LINCOLN, Neb. — Nebraska’s prison system faces renewed scrutiny following an attack that sent nine corrections employees to the hospital, the latest in a string of incidents that included a deadly riot and the escape of two convicted sex offenders.

Authorities said they have identified roughly a dozen inmates so far who were involved in Wednesday evening’s assault at the Lincoln Correctional Center, a medium-maximum security prison. The staff members were treated at hospitals and released.

State officials have approved millions in new funding over the last few years to address overcrowding and staffing shortages in the prison. But lawmakers said Thursday that they’re concerned about what appears to be an increase in violence from inmates, and Gov. Pete Ricketts canceled a scheduled town hall event so he could meet with prison employees and the department’s director.

“It appears to me that it’s escalating,” said Sen. Les Seiler, chairman of a special prisons oversight committee. “I don’t know if there’s a silver bullet. I think you have to look at the overall picture, at the lack of programming, treatment and staff.”

Seiler said lawmakers may have to take more action in next year’s session, “and I would assume it’s not going to be cheap.” The prisons committee is scheduled to meet next week to hear testimony on staffing shortages.

Nebraska’s corrections department has faced a series of dangerous, high-profile incidents in the last 15 months. Two inmates died in a May 2015 riot at the Tecumseh State Correctional Institution in southeast Nebraska, and in June, two convicted sex offenders escaped from the same prison where Wednesday’s attack occurred. They were caught days later, but one is accused of attacking two women in a Lincoln apartment.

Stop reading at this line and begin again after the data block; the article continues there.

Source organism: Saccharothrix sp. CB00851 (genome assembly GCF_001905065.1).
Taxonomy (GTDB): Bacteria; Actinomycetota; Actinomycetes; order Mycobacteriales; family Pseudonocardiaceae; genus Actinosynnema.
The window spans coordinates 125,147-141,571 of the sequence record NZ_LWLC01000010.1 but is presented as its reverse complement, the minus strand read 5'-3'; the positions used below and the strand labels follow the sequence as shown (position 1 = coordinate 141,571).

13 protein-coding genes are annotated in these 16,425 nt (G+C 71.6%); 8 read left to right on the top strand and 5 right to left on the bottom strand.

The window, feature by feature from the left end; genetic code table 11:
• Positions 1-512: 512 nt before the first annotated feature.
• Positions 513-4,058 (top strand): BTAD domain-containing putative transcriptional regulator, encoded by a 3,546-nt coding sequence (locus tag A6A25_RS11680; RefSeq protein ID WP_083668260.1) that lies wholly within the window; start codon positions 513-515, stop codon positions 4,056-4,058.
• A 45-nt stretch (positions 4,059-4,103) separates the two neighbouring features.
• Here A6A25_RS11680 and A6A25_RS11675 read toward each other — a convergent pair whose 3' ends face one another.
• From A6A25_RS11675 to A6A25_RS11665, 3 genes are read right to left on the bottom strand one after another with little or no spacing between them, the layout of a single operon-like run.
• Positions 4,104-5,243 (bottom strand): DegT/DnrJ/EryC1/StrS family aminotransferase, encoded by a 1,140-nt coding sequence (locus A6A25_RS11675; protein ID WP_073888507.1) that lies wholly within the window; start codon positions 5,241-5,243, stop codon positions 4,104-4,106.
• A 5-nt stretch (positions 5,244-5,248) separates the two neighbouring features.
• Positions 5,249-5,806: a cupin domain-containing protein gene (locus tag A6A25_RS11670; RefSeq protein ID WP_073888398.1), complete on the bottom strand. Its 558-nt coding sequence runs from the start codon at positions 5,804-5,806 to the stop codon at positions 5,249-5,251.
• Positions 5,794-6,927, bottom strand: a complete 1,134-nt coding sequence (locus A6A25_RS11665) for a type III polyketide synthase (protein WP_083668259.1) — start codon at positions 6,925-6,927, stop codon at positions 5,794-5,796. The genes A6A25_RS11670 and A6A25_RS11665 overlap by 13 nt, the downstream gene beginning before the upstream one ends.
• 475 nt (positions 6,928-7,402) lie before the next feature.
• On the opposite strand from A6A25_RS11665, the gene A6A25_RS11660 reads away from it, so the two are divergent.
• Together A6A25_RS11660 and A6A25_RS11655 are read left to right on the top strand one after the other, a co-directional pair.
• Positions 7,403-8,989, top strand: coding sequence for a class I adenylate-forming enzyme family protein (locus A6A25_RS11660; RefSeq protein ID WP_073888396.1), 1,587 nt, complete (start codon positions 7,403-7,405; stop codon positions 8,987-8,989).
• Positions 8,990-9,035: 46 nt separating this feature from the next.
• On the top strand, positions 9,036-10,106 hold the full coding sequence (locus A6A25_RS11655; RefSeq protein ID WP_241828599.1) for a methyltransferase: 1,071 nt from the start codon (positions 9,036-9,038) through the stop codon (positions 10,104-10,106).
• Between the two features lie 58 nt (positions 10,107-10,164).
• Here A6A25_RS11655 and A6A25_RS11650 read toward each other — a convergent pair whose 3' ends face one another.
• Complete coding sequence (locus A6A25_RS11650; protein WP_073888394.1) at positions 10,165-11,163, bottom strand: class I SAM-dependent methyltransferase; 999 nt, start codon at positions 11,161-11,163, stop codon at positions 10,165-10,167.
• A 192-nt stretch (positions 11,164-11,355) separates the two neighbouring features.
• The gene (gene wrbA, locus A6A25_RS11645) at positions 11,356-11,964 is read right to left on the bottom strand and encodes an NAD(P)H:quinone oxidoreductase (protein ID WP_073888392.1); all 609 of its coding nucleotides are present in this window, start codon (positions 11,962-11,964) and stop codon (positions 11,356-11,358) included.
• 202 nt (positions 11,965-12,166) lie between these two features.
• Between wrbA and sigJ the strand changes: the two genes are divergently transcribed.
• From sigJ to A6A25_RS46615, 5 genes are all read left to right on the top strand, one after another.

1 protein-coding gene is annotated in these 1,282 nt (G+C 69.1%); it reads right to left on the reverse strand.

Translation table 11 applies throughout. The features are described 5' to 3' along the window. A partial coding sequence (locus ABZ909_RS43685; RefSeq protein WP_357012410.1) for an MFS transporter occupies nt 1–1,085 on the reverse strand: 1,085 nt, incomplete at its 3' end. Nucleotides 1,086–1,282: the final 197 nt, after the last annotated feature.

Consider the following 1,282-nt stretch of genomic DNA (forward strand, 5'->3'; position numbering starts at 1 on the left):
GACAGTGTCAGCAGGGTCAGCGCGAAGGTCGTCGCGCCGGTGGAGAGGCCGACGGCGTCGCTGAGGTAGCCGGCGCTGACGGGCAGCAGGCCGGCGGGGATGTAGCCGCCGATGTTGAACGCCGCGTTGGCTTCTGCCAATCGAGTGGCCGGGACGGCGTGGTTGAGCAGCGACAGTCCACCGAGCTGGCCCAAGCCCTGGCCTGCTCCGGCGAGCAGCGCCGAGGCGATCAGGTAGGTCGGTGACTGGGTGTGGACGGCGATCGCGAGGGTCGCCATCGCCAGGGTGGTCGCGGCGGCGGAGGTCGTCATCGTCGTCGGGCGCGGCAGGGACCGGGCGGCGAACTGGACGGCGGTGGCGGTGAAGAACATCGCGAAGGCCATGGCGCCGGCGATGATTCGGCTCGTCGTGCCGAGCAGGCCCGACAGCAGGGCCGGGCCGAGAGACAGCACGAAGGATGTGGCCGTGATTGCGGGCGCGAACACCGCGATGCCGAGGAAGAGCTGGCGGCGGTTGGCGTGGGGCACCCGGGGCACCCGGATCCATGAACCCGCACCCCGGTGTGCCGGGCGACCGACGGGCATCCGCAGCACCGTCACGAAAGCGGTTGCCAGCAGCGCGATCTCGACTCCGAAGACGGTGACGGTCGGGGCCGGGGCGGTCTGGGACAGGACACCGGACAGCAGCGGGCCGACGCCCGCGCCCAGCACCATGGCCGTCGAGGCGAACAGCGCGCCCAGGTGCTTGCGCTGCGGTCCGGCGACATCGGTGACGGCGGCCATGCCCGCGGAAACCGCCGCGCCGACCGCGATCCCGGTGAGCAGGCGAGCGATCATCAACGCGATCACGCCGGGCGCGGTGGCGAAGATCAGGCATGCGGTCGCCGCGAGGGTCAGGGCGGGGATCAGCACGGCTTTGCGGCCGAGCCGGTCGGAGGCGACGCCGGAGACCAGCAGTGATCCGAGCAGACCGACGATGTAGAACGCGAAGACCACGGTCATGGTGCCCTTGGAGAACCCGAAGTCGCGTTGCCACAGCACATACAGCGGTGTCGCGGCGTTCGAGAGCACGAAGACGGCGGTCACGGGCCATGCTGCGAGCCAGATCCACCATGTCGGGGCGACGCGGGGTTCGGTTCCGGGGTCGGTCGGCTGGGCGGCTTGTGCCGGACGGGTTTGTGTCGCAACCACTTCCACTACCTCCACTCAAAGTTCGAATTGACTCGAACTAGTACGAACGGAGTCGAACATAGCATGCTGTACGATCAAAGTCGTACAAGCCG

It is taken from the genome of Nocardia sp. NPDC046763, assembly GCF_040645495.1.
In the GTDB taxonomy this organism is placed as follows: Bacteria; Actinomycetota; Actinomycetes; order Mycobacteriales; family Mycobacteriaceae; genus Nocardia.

The prison’s warden retired shortly after the escape, and no permanent replacement has been found.

Lincoln Correctional Center spokeswoman Tammy Kluver said investigators are trying to determine exactly what happened Wednesday. The Nebraska State Patrol is reviewing video footage of the incident, which took place around 6 p.m. in a small courtyard outside of the facility’s housing units.

In a statement, the Department of Correctional Services said the incident began when one inmate struck a staff member, which led to other inmates assaulting employees in the area. Kluver said the inmates involved refused to return to their cells, and authorities used pepper spray to subdue them. One female staffer needed staples to close a gash in her head, while others suffered cuts and scrapes.

The prison, which houses men, was still on lockdown Thursday.

Correctional Services Director Scott Frakes said his agency is doing everything it can to prevent violence against staff members. Frakes said prison crowding and staffing levels had nothing to do with the attack; the Lincoln Correctional Center was considered fully staffed when it occurred.

“Inmates made the choice to harm staff,” he said.

Sen. Colby Coash of Lincoln, whose district includes the Lincoln Correctional Center, said many of his constituents who work at the prison are suffering from fatigue because of mandatory overtime and high turnover rates that force them to shoulder a larger workload in a stressful environment. Many seasoned employees have left because the state no longer offers longevity pay.

“They need to be listened to,” Coash said. “Their morale is poor, their safety is at risk, and they’re not being given the tools they need. We need to start recognizing the value of what these people do every day.”